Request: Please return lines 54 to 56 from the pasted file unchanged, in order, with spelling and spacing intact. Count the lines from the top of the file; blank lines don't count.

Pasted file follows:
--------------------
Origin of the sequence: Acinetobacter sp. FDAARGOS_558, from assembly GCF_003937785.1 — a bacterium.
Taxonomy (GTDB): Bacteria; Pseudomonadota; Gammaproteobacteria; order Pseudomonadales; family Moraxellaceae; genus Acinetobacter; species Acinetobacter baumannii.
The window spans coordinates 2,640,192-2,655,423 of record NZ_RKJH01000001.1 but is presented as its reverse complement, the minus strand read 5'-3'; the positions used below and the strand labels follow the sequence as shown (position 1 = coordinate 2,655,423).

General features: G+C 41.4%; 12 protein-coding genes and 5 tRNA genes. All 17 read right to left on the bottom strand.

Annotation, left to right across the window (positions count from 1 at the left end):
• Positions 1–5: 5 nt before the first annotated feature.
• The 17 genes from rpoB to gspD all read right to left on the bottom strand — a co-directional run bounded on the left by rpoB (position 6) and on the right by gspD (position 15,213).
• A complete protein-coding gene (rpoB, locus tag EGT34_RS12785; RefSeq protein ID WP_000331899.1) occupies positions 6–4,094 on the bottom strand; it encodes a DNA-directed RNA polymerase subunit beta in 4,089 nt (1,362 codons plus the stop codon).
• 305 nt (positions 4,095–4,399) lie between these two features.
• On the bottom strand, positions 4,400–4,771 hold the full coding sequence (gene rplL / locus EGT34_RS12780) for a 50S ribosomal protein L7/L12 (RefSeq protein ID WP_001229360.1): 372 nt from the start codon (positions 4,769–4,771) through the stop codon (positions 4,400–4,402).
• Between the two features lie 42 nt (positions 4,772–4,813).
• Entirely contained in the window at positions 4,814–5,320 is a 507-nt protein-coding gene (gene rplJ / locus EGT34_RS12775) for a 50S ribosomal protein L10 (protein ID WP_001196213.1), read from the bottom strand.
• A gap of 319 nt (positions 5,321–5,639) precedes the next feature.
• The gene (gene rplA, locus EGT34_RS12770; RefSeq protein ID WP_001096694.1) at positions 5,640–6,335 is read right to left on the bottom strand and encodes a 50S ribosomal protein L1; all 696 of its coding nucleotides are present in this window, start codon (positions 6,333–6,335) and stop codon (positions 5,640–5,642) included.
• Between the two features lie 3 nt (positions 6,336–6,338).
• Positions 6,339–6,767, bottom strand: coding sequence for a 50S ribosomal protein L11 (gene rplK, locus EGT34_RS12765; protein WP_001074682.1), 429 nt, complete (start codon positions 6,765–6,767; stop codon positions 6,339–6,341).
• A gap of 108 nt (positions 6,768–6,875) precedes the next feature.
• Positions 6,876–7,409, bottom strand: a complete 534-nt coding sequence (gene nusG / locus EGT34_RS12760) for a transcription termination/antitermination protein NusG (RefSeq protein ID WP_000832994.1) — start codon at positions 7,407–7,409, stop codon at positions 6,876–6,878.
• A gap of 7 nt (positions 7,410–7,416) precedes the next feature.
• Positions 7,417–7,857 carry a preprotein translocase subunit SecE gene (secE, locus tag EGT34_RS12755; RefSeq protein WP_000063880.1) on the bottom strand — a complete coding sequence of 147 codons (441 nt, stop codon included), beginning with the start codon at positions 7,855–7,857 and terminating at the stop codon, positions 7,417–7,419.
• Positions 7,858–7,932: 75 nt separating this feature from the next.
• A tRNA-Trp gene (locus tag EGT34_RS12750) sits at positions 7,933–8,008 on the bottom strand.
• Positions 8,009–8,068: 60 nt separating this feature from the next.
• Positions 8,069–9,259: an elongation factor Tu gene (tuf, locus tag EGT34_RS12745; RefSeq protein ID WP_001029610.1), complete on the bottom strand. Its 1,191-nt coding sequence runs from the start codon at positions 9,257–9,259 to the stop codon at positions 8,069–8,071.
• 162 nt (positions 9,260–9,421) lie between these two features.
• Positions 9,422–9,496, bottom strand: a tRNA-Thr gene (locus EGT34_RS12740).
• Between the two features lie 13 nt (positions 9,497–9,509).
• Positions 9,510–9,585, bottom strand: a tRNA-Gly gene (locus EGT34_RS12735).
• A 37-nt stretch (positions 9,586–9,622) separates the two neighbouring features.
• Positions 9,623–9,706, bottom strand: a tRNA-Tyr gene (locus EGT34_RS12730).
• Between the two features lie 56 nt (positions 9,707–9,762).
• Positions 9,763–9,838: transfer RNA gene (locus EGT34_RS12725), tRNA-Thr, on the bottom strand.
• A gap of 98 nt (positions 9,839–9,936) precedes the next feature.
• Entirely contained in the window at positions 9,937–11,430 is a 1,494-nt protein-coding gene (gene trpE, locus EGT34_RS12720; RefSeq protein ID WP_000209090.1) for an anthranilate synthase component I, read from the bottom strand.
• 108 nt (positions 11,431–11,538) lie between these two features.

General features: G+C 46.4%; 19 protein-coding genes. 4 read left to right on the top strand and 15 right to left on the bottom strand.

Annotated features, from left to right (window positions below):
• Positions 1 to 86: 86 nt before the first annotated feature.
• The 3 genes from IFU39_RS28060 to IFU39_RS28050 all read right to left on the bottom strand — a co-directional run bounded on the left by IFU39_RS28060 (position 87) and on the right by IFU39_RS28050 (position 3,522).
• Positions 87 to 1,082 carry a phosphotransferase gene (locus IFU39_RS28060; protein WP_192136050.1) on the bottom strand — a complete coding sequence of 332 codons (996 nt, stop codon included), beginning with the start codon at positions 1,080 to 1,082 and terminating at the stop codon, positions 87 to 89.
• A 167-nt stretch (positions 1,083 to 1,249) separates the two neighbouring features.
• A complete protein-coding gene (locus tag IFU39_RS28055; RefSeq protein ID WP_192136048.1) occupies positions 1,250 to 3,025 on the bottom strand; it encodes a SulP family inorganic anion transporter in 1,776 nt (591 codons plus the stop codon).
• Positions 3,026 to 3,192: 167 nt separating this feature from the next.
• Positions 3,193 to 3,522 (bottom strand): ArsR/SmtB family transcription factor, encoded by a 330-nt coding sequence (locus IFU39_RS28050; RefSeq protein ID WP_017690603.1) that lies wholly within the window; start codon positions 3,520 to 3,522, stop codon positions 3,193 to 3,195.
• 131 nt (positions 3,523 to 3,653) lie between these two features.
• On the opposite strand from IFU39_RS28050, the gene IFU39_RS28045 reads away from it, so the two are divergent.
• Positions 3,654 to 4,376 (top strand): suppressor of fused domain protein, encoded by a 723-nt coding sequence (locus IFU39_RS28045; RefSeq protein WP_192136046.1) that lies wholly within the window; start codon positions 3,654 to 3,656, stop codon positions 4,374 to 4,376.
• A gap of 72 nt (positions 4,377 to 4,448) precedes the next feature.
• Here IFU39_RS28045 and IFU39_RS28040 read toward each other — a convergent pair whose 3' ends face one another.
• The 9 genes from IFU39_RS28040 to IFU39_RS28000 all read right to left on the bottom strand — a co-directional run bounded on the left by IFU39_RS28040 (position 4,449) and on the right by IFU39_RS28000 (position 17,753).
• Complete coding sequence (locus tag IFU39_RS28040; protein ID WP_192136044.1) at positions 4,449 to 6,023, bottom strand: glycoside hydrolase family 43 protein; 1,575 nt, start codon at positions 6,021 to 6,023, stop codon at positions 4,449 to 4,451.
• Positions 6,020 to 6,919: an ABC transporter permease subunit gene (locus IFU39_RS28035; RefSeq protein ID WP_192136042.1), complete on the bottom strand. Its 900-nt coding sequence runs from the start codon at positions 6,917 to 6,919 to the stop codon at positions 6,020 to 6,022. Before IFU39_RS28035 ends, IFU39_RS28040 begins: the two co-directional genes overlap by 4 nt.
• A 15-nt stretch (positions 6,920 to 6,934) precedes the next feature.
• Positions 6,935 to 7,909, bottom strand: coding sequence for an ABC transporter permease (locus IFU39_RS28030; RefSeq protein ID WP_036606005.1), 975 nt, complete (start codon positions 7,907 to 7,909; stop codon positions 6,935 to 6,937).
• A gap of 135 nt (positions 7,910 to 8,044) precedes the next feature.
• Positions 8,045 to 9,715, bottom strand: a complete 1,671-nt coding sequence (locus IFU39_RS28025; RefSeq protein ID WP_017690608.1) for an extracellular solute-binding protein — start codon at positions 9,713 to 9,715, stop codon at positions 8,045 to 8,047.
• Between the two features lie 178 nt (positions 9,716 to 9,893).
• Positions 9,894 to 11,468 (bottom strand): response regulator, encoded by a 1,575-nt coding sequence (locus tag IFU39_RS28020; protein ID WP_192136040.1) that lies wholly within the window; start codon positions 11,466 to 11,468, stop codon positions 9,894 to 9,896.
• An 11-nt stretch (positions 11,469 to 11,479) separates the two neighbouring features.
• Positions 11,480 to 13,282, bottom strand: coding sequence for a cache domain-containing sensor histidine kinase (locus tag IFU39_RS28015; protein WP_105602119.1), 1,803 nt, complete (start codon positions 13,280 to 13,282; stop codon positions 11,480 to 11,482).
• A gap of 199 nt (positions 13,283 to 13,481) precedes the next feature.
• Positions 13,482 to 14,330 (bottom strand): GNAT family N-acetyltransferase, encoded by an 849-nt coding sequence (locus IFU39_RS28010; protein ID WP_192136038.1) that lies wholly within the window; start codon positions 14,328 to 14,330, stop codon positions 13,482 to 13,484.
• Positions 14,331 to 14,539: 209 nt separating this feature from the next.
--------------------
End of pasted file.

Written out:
• Positions 6,935 to 7,909, bottom strand: coding sequence for an ABC transporter permease (locus IFU39_RS28030; RefSeq protein ID WP_036606005.1), 975 nt, complete (start codon positions 7,907 to 7,909; stop codon positions 6,935 to 6,937).
• A gap of 135 nt (positions 7,910 to 8,044) precedes the next feature.
• Positions 8,045 to 9,715, bottom strand: a complete 1,671-nt coding sequence (locus IFU39_RS28025; RefSeq protein ID WP_017690608.1) for an extracellular solute-binding protein — start codon at positions 9,713 to 9,715, stop codon at positions 8,045 to 8,047.